August 10, 2006
There are two ways to look at approaches to hip resurfacing or any hip arthroplasty. One is to view it with the amount of muscle damage done. The other is to view it in respect to the blood supply or the vascularity. The post approach is traditionally known as the muscle sparing approach and the anterior and anterolateral approaches are the muscle compromising approaches. These approaches are known as Hardinge approach or London hospital approach. There are many more modifications of this with slight variations but essentially they are the same and they disturb muscles to varying extents. The muscle here refers to the Abductor group or the muscles which lift your leg sideways and is the most important muscle of the hip. The post approach spares this completely. Interestingly there is now an anterior approach which is getting to be very popular for mini -THR and this is known as the mini Watson Jones approach or the micro hip approach. This does not disturb the abductor though it a ant. approach. However resurfacing cannot be done through this approach. Even when one does a THR the head has to be sawed off in place and then delivered out separately. Or in other words the hip cannot be ‘dislocated’ through this approach which precludes hip resurfacing. However some muscle have to be cut in any approach to get access to the hip and in the post approach, one cuts the short ext rotators which are flimsy , small muscles in the back of the hip. These are stitched back. These muscles are relatively unimportant. It is largely accepted that the post approach is more conducive to early and complete return of function as it is muscle sparing. The ant approaches which disturb the gluteus medius will result in slower and incomplete return of function depending on the amount of muscle disturbed and the intactness of the muscle repair over long term. The younger and the more active the patient , the more would be the perceptible difference between the ant and post. approaches as regards function. Thus an elderly patient having a THR will appear to have the same result with either approach whereas a young patient having a resurfacing will have an obvious difference.Michael Freeman , an English surgeon established in 1978, the fact that the blood supply in an osteoarthritic hip is different from a normal hip. In full blown arthritis the blood supply to a large extent changes to inside bone( intra-0sseus) from a pattern that is predominantly outside bone (extra osseus ).Therefore in osteoarthritis , any approach can be attempted without a risk to the blood supply. Hence in osteoarthritis, as the blood supply issue is taken out of the equation only the muscle damage is relevant and therefore post approach is better. In fact when Derek McMinn developed modern resurfacing , he first attempted it through the anterior approach and found so much of muscle damage that he decided to change to posterior.However in non-OA indications like AVN , the situation is little different and the intra-osseus blood supply is not well developed. Increasingly it is becoming increasingly obvious that neck capsule preservation is vital in these non-OA indications. Hence we have developed the neck capsule preserving ( NCP ) approach where the end arteries to the neck and head -neck junction has to be preserved. We have been doing the NCP approach for the last 6 yrs in predominantly non-oA indications with excellent results.Neck capsule preservation is not possible through the anterior approach and therefore the post approach is more suited for non-OA indications. The other benefit of the NCP approach is the fact the capsule is also repaired back completely so that the surgeon can confidently advise patients that there wont be any restrictions post-op. The repaired capsule will prevent the patient from doing any awkward movement even inadvertently. This is very useful in the first 6 weeks which is the time taken for a pseudo capsule to form when the surgeon does not stitch back the capsule . Therefore capsule repair is of relevance only in the 1st 6 weeksThe 3rd issue comes into play when a femoral component of a resurfacing is done uncemented. This is the situation where one has to be extraordinarily careful as even a little necrosis of the head bone would cause failure of the implant. When one uses cement, the cement converts the head into a ‘composite’ of live bone, dead bone and cement. Some bone unviablility is easily tolerated due to the presence of cement. Therefore in uncemented femoral resurfacing one has to use the Ganz approach or surgical dislocation where the blood> supply should preserved entirely. Although this appears to be desirable in theory for all resurfacing it has its own problems. It involves a trochanteric osteotomy and reattachment with screws. The pt has to be partial weight bearing for 6-8 weeks till the ostetomy unites. Prof Ganz from Berne developed this approach for non arthritic hips for pts in their 20s to treat femoral acetabular impingement (FAI). These patients have a completely normal pattern of blood supply (completely exta-osseus) and in spite of this, pts do not develop any problems. This technique is described as surgical dislocation and surgeons employ this for any condition that requires a dislocation of a normal ( non-arthritic) hips. The surgical dislocation is always done posteriorly.Thus 3 different situations with regard to resurfacing need 3 different approaches and all of them are posterior! Anterior or posterior refers to which side the hip is dislocated and not on where the incision would be. Irrespective of whether anterior or posterior approach is done , the incision will always be on the side ( exactly lateral). So one cannot deduce approach employed by looking at the incision. Therefore the skin incision is same for both approaches.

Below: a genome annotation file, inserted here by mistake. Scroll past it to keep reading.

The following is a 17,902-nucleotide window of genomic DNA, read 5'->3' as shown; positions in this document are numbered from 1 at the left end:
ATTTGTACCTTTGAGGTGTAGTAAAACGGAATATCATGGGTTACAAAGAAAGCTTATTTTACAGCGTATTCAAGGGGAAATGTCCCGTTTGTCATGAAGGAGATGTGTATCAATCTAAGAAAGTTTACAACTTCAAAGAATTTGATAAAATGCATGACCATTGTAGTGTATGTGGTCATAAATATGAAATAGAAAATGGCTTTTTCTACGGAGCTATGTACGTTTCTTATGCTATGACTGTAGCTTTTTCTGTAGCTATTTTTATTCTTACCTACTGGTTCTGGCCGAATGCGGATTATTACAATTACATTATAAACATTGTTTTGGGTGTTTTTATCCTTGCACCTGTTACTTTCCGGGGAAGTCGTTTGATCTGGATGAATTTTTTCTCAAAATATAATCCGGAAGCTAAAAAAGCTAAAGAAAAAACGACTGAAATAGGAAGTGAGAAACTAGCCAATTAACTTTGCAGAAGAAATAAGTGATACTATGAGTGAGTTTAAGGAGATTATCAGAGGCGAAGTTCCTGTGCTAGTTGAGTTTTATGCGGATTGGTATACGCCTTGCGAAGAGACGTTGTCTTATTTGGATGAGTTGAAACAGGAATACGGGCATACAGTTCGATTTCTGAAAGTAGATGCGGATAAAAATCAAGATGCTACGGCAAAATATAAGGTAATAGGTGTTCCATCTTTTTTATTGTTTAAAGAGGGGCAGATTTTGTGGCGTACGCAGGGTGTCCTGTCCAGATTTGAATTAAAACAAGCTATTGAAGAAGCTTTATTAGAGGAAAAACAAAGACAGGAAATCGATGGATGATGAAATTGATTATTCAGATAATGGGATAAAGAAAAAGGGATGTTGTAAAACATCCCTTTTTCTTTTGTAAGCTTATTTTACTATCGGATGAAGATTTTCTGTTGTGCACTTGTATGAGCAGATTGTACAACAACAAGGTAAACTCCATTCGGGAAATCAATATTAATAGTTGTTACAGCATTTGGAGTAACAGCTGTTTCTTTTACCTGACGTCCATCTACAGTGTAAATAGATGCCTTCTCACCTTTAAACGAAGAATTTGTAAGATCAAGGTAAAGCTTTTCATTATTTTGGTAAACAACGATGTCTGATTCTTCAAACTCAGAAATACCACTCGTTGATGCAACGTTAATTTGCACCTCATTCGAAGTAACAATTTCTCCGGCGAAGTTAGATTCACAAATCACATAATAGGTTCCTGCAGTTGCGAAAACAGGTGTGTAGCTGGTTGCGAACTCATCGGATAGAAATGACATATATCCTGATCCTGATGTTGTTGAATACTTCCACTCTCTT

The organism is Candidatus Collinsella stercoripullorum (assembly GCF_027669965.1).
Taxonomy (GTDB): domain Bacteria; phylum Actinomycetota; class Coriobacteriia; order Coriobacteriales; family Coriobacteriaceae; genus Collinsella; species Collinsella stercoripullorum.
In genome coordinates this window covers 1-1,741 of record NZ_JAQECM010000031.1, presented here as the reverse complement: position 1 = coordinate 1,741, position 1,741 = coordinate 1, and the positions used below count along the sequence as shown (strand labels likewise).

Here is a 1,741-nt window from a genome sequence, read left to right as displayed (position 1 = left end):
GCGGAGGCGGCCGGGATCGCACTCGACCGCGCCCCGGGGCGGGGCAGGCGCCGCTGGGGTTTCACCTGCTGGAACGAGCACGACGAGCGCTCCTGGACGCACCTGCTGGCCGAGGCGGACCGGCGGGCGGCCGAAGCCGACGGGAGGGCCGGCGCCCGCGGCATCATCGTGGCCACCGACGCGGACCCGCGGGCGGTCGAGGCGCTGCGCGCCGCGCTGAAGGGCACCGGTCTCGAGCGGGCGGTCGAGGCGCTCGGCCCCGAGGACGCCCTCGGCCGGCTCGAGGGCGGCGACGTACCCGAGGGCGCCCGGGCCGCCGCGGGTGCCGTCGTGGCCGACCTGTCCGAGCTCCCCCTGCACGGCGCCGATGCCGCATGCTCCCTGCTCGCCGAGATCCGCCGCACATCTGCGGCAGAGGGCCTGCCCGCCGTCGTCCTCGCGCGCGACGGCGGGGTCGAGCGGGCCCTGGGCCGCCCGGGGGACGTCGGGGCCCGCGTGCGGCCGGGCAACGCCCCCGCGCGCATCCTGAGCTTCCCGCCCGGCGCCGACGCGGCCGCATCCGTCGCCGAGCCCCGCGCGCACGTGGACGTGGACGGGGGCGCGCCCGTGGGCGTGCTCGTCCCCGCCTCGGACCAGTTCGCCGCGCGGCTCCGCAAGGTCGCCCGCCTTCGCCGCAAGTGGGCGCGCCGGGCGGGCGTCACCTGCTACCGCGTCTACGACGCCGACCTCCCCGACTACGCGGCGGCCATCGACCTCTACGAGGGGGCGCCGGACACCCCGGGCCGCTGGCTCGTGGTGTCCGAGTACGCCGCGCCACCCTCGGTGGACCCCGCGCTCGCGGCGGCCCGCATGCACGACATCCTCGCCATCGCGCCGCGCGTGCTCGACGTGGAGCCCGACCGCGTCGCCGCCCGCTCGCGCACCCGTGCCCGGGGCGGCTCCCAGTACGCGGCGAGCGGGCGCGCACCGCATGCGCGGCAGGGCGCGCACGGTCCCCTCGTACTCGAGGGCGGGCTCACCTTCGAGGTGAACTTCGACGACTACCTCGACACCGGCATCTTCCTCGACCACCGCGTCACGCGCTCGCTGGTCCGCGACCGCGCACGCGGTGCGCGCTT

Vijay Bose. consultant orthopaedic surgeon Chennaiwww.hipresurfacingindia.com